Monday, 3 January 2011

Bribery and Corporate Governance

Although I have written before about the new Bribery Act and corporate governance, I was struck by a newspaper headline, “US war on terror is tangled up in web of bribery, corruption and fraud”. The report stated that the US investigators are working on 110 cases of suspected fraud with at least a dozen US army procurement officers already convicted of taking kickbacks. A major, was jailed for 17 years for taking nearly $10m in bribes and the Special Investigator General for Iraq Reconstruction (SIGIR) has obtained over 40 other convictions..

The lessons that leap out are that corruption depends upon three things;

Controls and procedures

To prevent corruption there must be a network of controls so that deals and contracts are independently reviewed. Clearly the US was in a hurry to get things moving in Iraq and decided to sacrifice normal controls. I remember reports about huge sums of money being disbursed in the early days of the occupation without even proper records being kept. That also brings us on to the second point…

The cultural climate

Even with controls in place, if there is a culture that accepts and promotes bribery it is very hard for them to work effectively, not least because record keepers, investigators and judges can be bribed. So the potentially dishonest individual is assailed with numerous temptations whilst seeing a culture of impunity around them. Once again, the US compromised for political reasons – the agencies of a generally uncorrupt US chose to dispense money through local political bigwigs, fuelling an explosion in corruption.

Let us not use only US institutions to illustrate this. Consider Mrs Andreasen, chief accountant at the European Union Commission who, according to the Daily Telegraph was

“shocked to discover that the EU did not have double-entry book-keeping when she joined the Commission in January, fearing that funds could be diverted without leaving an electronic fingerprint. Her claims, which were originally dismissed by Mr Kinnock's office [Kinnock was a British commissioner whose role was meant to be to control fraud], were later substantiated by a secret internal report from the Court of Auditors.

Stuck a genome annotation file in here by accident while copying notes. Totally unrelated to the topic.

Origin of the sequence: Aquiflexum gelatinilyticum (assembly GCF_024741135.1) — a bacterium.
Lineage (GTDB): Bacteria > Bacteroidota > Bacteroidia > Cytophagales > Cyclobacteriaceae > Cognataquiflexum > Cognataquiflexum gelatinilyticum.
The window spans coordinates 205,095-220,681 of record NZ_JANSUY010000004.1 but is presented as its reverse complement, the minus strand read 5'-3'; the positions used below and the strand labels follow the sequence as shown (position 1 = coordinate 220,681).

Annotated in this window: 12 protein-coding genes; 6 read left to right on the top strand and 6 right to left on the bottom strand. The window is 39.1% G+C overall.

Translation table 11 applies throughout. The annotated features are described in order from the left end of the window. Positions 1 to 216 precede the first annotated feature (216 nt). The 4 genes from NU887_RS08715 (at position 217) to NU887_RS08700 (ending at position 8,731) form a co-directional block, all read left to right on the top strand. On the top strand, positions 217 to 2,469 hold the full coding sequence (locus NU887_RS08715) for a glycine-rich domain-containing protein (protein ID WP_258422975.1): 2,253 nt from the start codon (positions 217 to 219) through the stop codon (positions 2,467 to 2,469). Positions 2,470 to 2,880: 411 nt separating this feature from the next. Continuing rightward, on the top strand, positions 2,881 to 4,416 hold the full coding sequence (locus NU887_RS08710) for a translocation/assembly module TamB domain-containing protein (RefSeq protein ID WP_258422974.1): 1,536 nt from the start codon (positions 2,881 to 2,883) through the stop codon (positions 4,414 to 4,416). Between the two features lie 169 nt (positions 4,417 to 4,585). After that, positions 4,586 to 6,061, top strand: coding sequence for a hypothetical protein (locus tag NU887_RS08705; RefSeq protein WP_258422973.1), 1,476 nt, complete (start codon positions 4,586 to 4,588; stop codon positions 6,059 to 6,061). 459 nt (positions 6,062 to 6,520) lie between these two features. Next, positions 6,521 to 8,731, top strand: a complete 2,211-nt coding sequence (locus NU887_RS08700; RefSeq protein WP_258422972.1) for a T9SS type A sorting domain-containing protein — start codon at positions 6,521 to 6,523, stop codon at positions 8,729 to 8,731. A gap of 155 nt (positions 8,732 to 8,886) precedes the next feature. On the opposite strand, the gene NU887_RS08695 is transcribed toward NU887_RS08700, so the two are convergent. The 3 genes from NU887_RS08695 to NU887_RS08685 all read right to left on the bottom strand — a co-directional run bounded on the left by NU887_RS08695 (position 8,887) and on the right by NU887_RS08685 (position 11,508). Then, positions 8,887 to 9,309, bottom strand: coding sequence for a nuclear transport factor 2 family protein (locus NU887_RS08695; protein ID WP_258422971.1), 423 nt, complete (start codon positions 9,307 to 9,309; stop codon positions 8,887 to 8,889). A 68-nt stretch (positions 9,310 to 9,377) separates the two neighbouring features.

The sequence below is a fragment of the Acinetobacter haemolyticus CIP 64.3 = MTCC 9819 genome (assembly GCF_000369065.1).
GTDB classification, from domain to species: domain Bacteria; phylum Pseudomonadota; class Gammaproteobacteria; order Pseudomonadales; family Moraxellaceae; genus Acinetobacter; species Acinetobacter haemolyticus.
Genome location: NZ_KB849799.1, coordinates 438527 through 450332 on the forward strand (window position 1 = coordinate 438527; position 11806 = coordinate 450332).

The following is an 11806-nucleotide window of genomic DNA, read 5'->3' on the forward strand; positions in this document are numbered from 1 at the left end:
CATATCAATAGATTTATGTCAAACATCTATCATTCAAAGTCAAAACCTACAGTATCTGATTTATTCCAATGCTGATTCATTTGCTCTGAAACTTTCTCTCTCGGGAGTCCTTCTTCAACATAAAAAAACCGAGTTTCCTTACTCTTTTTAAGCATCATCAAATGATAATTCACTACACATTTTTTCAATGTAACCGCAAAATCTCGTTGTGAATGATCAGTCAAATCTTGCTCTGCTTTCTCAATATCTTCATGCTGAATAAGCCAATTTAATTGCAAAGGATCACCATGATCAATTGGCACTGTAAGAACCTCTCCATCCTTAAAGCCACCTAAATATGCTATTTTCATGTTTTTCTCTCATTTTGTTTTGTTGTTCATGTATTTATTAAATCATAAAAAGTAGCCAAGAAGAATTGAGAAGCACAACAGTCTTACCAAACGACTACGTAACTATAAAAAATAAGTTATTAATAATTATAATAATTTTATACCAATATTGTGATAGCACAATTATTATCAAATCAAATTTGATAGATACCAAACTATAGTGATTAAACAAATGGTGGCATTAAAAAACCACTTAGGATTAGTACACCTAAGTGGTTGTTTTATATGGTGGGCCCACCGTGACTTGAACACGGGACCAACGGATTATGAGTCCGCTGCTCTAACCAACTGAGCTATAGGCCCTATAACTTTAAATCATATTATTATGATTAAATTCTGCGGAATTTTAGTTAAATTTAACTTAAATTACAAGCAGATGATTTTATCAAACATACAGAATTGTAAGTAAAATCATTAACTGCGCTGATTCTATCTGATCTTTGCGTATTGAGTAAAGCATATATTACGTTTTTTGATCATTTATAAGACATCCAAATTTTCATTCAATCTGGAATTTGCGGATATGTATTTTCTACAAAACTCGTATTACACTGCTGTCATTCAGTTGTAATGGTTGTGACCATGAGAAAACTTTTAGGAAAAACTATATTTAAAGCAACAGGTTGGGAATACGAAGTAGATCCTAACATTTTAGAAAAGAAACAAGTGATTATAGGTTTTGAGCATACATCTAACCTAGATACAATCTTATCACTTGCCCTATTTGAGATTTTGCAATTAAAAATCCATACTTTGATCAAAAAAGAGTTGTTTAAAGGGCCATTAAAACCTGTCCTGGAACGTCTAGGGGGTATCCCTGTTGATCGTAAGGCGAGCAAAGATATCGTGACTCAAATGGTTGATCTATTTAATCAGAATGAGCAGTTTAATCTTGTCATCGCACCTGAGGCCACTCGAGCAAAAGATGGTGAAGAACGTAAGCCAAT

She claims that her superiors ignored warnings, so she eventually contacted the Court of Auditors and then MEPs. Mr Kinnock first moved her to another job, then subjected her to disciplinary proceedings, and finally suspended her...

He denied that Mrs Andreasen had been mistreated, saying that she violated staff rules by defaming her superiors, bringing disrepute on the Commission, and violating hierarchy lines.” This is the classic response of the company whose misdeeds are shown up by a whistleblower. In response many countries, including the UK, have introduced legislation to protect whistleblowers. It is hard to think how she could have defamed Kinnock who has lost any reputation that might have been capable of defamation.

Individual integrity

Only last is individual integrity an issue and, as implied above, once corruption takes hold it is hard to root out because the honest know they will not be protected. Indeed they fear they will be attacked by the corrupt and hauled before corrupt justice if they speak out.

Parallels with the corporate situation are clear. Controls are necessary but not sufficient without a culture of integrity because behaviours matter as much as rules. The Enron case is often cited as an example; there were rules and procedures that should have prevented at least some of the misbehaviour there but individuals did not act appropriately to enforce them and the Board itself connived at a conflict of interest which had only one possible purpose – to mislead users of published accounts. This permitted an inappropriate cultural climate to overwhelm the controls.

And back to the individual. The corrupt individual will still occasionally find ways to bypass controls or a cultural climate that is unfriendly to malfeasance - whilst the incorruptible individual will occasionally defeat corruption.

Since most companies have controls in place and there exists a mix of honest and dishonest people everywhere, the lesson is that the cultural climate at the top that is most important and provides the action point. Whether the US reconstruction in Iraq, The European Commission Budget or Enron, we find that it is political decisions at the top that provide cover for corruption.

1 comment:

  1. This is great -- a very nice primer on how corruption happens. The only thing I would add is that there's good evidence that one of the crucial ingredients in wrongdoing is the ability of individuals to allow themselves certain kinds of excuses. (And it's likely that certain kinds of organizational culture encourage the use of those excuses.)

    See this blog entry of mine for more:

    Chris MacDonald